Anka and Wilhelm Sasnal’s It Looks Pretty from a Distance (Z daleka widok jest piekny, 2011)Vol. 29 (May 2013) by Colette de Castro
There’s nothing pretty about the first feature-film by husband-and-wife filmmakers Anka and Wilhelm Sasnal, It looks pretty from a distance.
Pawel and his girlfriend live in separate houses in an isolated village. They decide to help his mother who seems to be suffering from dementia, and their motivation is perhaps the shame of having a parent who is incontinent rather than any filial kindliness. Her behavior is bizarre enough to upset the neighbors. And if people in general draw back from the sick, the mentally ill are often treated with fear and disgust. As Pawel Sala said “in Poland, we don’t speak about psychological troubles…”
Unlike the rest of the family however, human kindness does trump social stigmata for this young couple who finds an institution to care for his mother. However, another layer of prejudice is revealed when the girlfriend finds the house empty and the redneck neighbors later pillage and burn it down. It’s unclear whether the prejudice comes from antisemitism, a harsh judgment on the abandonment of a mother-figure in an asylum, or just boredom and greed brought on by a long, poor summer in an isolated Polish village.
Villagers who have been cooped up inside all winter turn their thoughts to petty cruelty when confronted with the mundane everyday. One scorching-hot day, a teenager winds around the rope which attaches a mangy dog to a concrete boulder until it can hardly walk two steps, then throws away it’s drinking water.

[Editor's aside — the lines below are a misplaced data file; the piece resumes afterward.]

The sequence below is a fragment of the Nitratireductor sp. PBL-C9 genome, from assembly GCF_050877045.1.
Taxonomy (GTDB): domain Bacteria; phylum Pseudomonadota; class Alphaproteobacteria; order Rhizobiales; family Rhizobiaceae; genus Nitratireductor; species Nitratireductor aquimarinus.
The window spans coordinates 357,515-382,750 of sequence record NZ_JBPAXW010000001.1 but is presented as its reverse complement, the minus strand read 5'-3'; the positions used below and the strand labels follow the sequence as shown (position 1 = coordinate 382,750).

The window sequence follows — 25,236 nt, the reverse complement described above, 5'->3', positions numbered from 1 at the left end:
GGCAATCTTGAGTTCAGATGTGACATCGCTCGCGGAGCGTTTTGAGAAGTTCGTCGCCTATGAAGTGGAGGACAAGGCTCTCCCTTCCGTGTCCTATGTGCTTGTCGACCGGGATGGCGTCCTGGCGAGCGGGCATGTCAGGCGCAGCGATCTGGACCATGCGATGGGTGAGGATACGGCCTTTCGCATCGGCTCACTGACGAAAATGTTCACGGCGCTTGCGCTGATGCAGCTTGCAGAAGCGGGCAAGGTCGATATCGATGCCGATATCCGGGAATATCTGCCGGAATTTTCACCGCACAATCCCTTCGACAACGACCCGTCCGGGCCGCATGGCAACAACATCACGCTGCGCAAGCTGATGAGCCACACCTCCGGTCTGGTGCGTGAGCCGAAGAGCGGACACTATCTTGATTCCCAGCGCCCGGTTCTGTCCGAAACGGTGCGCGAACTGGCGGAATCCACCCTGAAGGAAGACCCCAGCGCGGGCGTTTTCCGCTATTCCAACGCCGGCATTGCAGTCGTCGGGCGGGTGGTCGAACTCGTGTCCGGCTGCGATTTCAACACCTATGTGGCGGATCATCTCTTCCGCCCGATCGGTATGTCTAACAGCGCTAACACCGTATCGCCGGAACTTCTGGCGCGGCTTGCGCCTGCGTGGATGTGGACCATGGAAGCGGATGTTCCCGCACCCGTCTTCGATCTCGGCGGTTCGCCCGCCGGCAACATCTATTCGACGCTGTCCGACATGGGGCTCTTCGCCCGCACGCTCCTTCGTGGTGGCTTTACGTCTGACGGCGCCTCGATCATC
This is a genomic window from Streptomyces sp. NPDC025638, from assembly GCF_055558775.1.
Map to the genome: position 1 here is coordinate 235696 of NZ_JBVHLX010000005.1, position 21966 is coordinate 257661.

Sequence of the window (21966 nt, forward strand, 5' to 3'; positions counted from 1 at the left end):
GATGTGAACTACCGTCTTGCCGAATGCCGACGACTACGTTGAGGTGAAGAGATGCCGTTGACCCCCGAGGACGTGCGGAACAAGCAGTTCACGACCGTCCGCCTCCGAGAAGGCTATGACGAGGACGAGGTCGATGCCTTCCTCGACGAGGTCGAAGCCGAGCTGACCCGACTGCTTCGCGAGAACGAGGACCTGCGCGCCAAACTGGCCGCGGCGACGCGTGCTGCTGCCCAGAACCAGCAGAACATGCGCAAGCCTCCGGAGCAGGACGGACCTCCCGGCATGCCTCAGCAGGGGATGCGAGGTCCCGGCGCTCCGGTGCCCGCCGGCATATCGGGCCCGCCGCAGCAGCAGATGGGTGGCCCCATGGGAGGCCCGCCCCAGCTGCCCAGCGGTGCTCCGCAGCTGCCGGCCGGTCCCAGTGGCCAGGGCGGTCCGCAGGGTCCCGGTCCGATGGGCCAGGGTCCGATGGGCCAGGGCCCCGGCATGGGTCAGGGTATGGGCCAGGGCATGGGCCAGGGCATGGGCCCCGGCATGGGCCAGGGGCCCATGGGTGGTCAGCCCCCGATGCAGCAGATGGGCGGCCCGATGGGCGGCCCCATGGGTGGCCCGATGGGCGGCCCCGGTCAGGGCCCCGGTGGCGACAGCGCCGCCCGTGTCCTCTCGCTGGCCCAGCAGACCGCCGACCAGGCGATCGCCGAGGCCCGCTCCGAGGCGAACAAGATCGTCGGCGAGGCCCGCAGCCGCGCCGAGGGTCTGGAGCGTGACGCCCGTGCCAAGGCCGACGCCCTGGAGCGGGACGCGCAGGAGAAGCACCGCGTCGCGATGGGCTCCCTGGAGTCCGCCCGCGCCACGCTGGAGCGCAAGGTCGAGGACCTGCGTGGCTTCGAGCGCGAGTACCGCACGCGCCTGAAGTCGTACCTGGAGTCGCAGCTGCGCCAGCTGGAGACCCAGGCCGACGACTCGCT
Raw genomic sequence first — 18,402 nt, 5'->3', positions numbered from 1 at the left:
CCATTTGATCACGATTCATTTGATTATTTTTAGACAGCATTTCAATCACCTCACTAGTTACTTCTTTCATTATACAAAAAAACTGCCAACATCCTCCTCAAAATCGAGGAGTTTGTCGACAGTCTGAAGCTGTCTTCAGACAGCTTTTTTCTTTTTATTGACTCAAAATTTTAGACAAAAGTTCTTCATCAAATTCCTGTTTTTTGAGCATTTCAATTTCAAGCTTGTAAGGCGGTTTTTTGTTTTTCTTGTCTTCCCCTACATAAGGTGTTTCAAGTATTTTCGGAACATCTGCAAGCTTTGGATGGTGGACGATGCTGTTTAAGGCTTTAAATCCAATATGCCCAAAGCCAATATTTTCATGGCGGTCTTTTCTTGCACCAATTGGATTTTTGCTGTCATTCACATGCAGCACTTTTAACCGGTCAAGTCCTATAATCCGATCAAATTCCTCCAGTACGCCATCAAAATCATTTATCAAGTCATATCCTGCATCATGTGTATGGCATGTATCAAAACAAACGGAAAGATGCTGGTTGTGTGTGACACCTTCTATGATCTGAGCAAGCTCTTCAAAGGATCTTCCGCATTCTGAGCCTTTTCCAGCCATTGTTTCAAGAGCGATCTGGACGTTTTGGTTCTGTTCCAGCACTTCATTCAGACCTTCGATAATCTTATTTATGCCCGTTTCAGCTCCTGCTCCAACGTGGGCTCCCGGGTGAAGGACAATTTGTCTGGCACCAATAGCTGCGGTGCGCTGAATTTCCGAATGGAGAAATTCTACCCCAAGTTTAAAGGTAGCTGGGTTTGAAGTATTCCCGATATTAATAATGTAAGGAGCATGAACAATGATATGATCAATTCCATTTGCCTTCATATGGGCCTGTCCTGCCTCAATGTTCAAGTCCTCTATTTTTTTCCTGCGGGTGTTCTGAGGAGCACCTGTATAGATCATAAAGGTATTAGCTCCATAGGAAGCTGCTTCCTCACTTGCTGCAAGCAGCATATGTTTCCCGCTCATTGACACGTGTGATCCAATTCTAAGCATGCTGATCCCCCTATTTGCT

Most of the action centers around the small house where Pawel and his family live, which is perched in a field in the middle of nowhere. Endless sky is the only witness to the goings on in this desolate place, where the train tracks serve as the main attraction, with a train whizzing past every few hours. We are quickly introduced to the villagers whose lives are as monotonous as their bodies are filthy… The only person who seems to do any cleaning is Dziewczyna (Agnieszka Podsiadlik), whose name means girl or girlfriend in Polish.
There are parallels with An Episode in the Life of an Iron Picker by Danis Tanović (2013), not only in the documentary-like realism of the film, but also in the use of a car as a metaphor for everyday life. These vehicles, which are savagely cut up and picked apart for scrap-metal and parts, are literally going nowhere. Destruction and creation are treated with the same detached determination, the difficulty of everyday life in this superficially Arcadian village slowly reveals a hidden cruelty. When the villagers come to tear her boyfriend’s house apart, the girlfriend stoically contributes to the carnage, just as she was meticulously cleaning the house and it’s contents in the previous scenes. She is pictured deliberately throwing objects into the growing fire.
A film that has been stripped nearly bare of dialogue, jointly directed by a visual artist (Wilhelm Sansal is a well-known painter of matt portraits and landscapes). Many aspects of this film, even its title, suggest – if not implore – that we look. The cinematography dwells on this house, things that appear pretty from afar but up close they are riddled with maggots, flies and all sorts of crawling insects that come out to play after a long winter, reminding us, as they do every year, of the downside of that lovely season.